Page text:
Palm Sunday: Destroying and Rebuilding the Body
10 de abril de 2022
Fr. José Granados, dcjm
Palm Sunday is the solemn threshold of the Passion. This is the vantage point to interpret all the sufferings of Jesus, who continually looks to the Father. For the “Hosanna” that we sing asks God for victory and thanks Him for it at the same time, with sure hope in His salvation. There is a striking change from “Hosanna” to “Crucify him!” that the fickle crowd reveals. The key to understand this change is the destination Jesus has when he enters the Holy City: the Temple of God.
In fact, in the synoptic Gospels, after the entrance in Jerusalem comes the driving out of the moneychangers in the Temple: a prophetic sign wrought by Jesus, who cleanses the Temple because He is going to renew its form of worship. The Jews would come to remind him of his own words at the foot of the cross: he said would destroy the Temple and rebuild it in three days, let him save himself. Jesus had already pointed out the relationship between saving the Temple and saving himself, when he spoke “of the Temple of his body.” This allows us to look at the Passion we read today from this perspective: Jesus is cleansing the Temple of our body and is building a new Temple.
The Temple is the place where God dwells with men. In a certain sense it is a symbol of the whole of creation: the cosmos was depicted on the veil that separated the “Holy of Holies” and on the High Priest’s tunic. The story of Genesis, when God makes the world and on the seventh day rests in it, runs a parallel with Exodus, when God builds the Temple and, once finished, rests in it. The place where His glory is to be found in the world is the human body, Adam and Eve’s spousal body, fashioned in the image of their Creator.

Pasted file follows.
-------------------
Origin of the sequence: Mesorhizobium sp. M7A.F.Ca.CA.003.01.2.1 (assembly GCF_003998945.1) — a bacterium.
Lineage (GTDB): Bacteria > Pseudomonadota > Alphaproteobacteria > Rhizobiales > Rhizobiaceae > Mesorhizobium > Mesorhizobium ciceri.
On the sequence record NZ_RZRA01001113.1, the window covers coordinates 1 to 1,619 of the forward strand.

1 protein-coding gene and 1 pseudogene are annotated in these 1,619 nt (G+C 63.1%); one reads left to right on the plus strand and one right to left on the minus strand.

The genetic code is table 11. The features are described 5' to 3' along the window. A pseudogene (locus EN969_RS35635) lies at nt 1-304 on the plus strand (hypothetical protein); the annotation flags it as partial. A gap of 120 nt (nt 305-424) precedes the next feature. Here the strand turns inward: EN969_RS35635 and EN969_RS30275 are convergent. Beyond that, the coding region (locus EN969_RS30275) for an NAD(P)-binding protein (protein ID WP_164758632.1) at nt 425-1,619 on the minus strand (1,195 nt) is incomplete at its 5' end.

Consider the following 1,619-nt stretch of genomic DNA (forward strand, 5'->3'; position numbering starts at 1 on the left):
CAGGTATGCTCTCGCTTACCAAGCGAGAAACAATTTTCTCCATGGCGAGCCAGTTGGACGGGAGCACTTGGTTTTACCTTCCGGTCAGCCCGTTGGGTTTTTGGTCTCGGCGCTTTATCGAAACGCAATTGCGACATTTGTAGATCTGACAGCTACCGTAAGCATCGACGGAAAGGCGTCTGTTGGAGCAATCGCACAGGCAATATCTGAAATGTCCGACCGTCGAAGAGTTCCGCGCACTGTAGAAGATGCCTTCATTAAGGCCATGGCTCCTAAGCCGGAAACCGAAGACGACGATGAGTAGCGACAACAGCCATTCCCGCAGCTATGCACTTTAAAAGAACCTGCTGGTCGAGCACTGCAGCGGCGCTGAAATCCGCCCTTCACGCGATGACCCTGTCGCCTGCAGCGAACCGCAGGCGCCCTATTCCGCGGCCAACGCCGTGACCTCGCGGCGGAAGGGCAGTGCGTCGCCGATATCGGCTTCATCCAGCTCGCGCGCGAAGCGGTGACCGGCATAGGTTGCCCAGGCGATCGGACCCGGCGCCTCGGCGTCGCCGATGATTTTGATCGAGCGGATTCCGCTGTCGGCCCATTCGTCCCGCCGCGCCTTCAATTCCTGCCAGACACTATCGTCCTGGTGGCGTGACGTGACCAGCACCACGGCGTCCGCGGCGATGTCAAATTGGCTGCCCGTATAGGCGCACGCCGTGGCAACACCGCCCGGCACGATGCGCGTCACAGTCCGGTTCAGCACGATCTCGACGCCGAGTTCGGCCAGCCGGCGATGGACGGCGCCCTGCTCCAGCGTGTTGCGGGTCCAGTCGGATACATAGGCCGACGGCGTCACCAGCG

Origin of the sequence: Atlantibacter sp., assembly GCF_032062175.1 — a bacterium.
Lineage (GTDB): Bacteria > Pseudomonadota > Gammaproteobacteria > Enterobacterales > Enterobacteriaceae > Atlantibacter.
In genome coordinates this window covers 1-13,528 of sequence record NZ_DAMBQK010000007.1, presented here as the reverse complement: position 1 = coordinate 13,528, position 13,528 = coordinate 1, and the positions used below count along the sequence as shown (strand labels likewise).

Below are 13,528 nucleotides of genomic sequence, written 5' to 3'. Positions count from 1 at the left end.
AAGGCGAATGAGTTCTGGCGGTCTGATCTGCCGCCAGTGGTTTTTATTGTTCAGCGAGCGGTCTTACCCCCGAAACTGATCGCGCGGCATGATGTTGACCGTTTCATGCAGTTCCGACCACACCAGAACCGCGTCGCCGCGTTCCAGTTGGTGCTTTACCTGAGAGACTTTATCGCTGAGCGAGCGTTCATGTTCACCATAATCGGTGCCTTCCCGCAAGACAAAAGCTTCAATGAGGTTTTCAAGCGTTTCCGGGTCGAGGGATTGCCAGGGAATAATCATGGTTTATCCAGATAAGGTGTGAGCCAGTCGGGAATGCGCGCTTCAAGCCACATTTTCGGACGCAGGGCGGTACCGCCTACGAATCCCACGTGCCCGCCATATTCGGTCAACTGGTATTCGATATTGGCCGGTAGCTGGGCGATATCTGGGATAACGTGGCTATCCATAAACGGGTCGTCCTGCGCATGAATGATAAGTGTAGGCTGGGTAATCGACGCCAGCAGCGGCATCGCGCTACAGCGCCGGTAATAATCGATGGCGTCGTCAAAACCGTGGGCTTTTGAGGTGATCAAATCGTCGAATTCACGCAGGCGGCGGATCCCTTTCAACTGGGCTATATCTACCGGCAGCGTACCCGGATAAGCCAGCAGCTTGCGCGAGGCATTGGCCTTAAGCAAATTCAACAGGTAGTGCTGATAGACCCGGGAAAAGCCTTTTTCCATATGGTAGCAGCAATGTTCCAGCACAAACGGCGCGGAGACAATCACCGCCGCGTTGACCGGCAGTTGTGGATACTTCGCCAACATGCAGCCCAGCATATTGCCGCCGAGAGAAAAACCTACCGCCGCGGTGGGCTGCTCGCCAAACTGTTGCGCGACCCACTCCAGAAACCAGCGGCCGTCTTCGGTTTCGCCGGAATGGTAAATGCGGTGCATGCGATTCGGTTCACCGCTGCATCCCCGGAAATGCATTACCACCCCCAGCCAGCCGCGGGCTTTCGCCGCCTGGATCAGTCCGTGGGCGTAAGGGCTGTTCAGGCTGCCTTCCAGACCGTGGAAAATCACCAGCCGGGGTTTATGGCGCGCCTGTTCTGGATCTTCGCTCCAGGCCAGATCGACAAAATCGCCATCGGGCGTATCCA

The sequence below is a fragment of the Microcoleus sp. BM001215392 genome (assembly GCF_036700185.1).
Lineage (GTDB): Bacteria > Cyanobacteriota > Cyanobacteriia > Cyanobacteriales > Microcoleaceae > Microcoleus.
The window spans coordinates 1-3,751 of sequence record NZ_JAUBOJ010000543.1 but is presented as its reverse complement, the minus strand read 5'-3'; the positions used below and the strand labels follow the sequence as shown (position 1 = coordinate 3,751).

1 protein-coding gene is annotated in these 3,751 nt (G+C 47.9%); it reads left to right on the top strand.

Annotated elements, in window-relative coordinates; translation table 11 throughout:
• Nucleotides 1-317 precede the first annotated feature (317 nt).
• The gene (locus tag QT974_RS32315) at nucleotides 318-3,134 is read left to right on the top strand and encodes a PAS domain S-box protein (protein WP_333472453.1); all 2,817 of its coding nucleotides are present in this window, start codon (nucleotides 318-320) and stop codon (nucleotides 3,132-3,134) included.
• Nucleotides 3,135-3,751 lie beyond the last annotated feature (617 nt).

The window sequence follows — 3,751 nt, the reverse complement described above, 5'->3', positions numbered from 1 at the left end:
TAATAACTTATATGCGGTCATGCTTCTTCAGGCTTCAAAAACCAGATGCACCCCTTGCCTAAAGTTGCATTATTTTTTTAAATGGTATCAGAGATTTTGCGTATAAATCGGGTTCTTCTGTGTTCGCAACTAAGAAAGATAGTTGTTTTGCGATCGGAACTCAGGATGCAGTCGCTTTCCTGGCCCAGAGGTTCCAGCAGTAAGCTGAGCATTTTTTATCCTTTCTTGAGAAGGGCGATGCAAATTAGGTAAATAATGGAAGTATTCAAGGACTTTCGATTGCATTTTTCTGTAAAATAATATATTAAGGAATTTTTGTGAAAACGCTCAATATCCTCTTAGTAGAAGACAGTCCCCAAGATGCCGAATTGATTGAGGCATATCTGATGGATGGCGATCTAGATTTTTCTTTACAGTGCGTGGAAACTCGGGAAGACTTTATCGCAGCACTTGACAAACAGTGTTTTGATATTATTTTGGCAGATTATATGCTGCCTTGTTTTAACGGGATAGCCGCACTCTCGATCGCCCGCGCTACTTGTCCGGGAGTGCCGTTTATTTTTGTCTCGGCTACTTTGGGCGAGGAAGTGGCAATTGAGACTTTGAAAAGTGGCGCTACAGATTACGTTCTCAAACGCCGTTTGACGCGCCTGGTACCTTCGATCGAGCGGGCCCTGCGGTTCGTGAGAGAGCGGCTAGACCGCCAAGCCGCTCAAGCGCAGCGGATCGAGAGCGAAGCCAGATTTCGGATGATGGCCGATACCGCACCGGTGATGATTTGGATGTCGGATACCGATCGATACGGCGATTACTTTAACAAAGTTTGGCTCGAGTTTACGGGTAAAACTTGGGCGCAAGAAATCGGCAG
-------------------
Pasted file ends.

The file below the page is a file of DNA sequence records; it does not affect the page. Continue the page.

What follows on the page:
Let us follow the Passion in this way. First, let us look at the figure of Jesus. Jesus’ body is continually being destroyed, as Saint Paul says: “our earthly dwelling shall be destroyed” (2 Cor 5:1). This is the working of death and sin, that Jesus takes on himself. Adam’s sweat, caused by sin, and the thistles sprung from the earth, culminate in the drops of blood that Jesus sweats, that are soaked up by the crown of thorns. We see man’s erect posture in the dust, when Jesus falls, his knees weak and his exhausted back whipped. His face, the human face where the glory of God shines, must submit to disgraceful spitting. His hands, the expression of freedom in the midst of human work, are nailed to the cross.
Meanwhile, though, the body of Jesus is being remade and prepared for the Resurrection. His death is an ascendant death, rising up to the place where the body is exposed on high; he stands up, he looks to the heavens, he stretches out his hands in an embrace of communion. It is true, they take away his tunic, which is a priestly tunic, but it is because his very body is to be dressed in his glory that Adam had lost, until the Centurion sees in this man the son of God.